Change in peak temperature at low pressure vs. peak temperature at 1000 mbar for the minerals listed in Table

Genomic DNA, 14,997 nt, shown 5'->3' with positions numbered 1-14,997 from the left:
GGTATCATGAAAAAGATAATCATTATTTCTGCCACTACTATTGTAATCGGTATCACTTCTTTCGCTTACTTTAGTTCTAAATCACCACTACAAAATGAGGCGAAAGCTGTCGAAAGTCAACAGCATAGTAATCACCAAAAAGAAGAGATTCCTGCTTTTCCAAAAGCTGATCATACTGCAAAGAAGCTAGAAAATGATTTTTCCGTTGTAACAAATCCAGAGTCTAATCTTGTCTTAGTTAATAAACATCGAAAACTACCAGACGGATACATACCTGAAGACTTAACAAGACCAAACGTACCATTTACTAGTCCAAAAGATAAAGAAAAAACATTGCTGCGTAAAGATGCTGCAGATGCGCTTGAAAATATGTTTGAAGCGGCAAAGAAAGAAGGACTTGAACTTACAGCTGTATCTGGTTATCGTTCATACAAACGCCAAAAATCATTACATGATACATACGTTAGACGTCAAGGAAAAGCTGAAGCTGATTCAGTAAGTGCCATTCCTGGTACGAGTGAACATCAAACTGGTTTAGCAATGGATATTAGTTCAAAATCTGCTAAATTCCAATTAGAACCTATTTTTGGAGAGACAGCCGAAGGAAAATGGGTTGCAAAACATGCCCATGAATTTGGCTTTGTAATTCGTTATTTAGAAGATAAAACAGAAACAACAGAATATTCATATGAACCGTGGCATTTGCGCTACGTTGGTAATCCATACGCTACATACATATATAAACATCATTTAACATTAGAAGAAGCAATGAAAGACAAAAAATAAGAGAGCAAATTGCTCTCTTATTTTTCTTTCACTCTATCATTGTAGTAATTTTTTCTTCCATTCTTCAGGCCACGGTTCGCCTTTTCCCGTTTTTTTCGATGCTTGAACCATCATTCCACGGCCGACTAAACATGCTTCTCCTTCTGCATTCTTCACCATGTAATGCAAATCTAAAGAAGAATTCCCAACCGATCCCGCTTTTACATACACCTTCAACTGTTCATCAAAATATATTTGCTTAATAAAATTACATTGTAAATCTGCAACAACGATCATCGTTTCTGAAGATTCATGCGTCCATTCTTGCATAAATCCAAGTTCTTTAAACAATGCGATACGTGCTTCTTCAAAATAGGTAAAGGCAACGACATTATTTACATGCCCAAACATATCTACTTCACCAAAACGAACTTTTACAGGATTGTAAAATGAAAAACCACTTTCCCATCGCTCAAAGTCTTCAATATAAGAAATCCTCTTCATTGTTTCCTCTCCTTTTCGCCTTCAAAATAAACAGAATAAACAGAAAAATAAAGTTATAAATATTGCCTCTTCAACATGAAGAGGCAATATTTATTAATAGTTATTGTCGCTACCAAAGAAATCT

(Ep = epsomite, Mo = montmorillonite, Go = goethite, Ki = kieserite, Ka = kaolinite, Al = alunite, Ma = magnesite, Ca (1) = <150 μm calcite, Ca (2) = 3 mm calcite). For example, the peak temperature of magnesite at 1000 mbar (x axis) is 629°C. The change in peak temperature (or ΔT, plotted on the y axis) is -13, -23, and -34°C at 150, 30, and 12 mbar, respectively. The difference in the Ca(1) and Ca(2) decomposition temperatures is due to particle size effects, discussed in detail in the main text. Ep, Ki, Mo, and Al appear multiple times in the plot because they decompose in multiple gas-releasing steps (e.g. epsomite releases water at low temperature and SO2 from sulfate decomposition at higher temperature). This figure shows that, although there might be a small trend in increasing ΔT with peak temperature at 1000 mbar, the scatter in the data is large, making prediction based on these data difficult. Furthermore, the effects of sample particle size are as large as the effects of pressure, showing that a pressure-only model is not sufficient to predict the change in decomposition temperatures. Samples were run using a 3 sccm He carrier gas flow and a ramp rate of 35°C/minute.